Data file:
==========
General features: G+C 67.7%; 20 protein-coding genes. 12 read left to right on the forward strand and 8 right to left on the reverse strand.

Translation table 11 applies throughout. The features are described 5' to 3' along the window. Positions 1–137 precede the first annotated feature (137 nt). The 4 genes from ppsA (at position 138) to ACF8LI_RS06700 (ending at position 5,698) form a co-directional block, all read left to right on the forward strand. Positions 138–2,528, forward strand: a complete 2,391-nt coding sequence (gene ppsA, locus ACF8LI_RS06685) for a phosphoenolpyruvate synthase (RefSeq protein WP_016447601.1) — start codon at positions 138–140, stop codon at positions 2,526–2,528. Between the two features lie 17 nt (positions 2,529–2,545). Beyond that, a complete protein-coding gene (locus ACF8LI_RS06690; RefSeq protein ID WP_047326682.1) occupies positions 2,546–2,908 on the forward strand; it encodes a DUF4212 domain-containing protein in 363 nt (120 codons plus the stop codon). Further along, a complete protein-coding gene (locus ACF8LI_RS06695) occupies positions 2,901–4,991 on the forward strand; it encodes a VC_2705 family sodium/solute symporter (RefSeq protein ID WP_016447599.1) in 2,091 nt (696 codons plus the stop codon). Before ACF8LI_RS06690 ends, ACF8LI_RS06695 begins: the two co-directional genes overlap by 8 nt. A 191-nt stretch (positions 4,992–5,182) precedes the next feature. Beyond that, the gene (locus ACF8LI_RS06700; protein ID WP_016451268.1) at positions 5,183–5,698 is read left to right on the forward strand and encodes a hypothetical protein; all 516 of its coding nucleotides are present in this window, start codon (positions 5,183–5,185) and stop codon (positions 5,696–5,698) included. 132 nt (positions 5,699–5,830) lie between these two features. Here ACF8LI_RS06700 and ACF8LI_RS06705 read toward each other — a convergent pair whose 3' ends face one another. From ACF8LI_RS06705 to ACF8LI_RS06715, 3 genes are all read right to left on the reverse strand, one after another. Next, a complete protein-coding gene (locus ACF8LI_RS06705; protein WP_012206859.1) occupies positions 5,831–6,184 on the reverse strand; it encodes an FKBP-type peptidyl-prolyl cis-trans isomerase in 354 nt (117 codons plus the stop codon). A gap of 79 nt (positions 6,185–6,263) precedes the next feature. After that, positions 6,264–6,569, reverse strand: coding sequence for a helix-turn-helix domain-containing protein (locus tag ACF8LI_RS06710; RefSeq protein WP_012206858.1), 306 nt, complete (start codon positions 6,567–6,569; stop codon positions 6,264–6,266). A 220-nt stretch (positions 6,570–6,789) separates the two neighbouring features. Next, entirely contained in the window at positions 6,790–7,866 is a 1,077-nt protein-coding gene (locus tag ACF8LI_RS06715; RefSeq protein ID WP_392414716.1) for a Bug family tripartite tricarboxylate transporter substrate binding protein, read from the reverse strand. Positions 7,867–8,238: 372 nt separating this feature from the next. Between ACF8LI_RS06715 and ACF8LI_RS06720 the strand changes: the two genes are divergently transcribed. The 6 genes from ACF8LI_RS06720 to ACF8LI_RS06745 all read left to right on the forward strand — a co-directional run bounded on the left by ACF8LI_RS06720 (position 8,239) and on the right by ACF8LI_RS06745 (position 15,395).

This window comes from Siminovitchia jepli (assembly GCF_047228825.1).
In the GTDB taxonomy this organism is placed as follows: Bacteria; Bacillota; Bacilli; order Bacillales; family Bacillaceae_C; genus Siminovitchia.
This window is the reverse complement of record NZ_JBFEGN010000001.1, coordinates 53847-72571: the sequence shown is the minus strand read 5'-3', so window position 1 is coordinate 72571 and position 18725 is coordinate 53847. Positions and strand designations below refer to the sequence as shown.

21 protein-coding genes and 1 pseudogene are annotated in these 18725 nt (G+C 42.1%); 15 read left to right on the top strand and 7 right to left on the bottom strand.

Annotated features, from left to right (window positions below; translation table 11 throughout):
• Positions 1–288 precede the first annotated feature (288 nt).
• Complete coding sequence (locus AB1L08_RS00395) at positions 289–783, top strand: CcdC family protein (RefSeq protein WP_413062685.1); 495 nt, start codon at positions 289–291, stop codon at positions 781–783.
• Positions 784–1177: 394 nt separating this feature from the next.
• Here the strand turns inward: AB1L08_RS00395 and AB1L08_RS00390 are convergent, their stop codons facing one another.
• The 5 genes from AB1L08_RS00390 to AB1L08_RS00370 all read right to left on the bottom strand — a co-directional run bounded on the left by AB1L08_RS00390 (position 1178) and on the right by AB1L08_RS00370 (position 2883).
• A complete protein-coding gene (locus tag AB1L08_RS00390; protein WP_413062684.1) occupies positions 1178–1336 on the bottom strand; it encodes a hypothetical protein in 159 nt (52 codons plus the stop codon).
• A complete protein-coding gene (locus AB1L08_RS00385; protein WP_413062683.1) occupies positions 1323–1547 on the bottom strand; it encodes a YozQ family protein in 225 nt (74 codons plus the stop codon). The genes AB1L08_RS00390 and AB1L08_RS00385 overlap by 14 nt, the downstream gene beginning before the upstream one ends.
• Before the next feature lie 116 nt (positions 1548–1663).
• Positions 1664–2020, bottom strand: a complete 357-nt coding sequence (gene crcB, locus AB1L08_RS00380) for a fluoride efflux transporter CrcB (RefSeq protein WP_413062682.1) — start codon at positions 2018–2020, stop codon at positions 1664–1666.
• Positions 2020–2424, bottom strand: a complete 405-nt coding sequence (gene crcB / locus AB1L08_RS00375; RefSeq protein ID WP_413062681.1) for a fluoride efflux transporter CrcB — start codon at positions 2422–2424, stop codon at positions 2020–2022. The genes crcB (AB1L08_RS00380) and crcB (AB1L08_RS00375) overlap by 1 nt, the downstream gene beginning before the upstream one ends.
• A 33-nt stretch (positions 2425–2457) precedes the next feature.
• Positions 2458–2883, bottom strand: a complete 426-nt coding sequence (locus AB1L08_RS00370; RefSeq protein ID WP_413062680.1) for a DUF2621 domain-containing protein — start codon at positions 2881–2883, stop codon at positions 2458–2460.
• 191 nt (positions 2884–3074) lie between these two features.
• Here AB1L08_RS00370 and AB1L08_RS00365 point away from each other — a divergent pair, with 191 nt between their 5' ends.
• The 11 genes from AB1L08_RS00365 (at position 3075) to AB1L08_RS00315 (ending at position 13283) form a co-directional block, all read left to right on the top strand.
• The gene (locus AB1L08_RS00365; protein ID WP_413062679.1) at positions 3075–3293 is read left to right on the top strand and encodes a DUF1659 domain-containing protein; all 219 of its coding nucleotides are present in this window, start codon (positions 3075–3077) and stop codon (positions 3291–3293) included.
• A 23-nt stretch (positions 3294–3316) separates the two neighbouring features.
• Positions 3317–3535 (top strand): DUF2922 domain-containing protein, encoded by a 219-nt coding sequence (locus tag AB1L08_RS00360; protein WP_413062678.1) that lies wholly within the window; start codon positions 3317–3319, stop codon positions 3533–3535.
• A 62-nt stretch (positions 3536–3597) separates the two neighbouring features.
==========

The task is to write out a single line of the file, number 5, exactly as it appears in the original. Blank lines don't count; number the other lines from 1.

This window is the reverse complement of record NZ_JBFEGN010000001.1, coordinates 53847-72571: the sequence shown is the minus strand read 5'-3', so window position 1 is coordinate 72571 and position 18725 is coordinate 53847. Positions and strand designations below refer to the sequence as shown.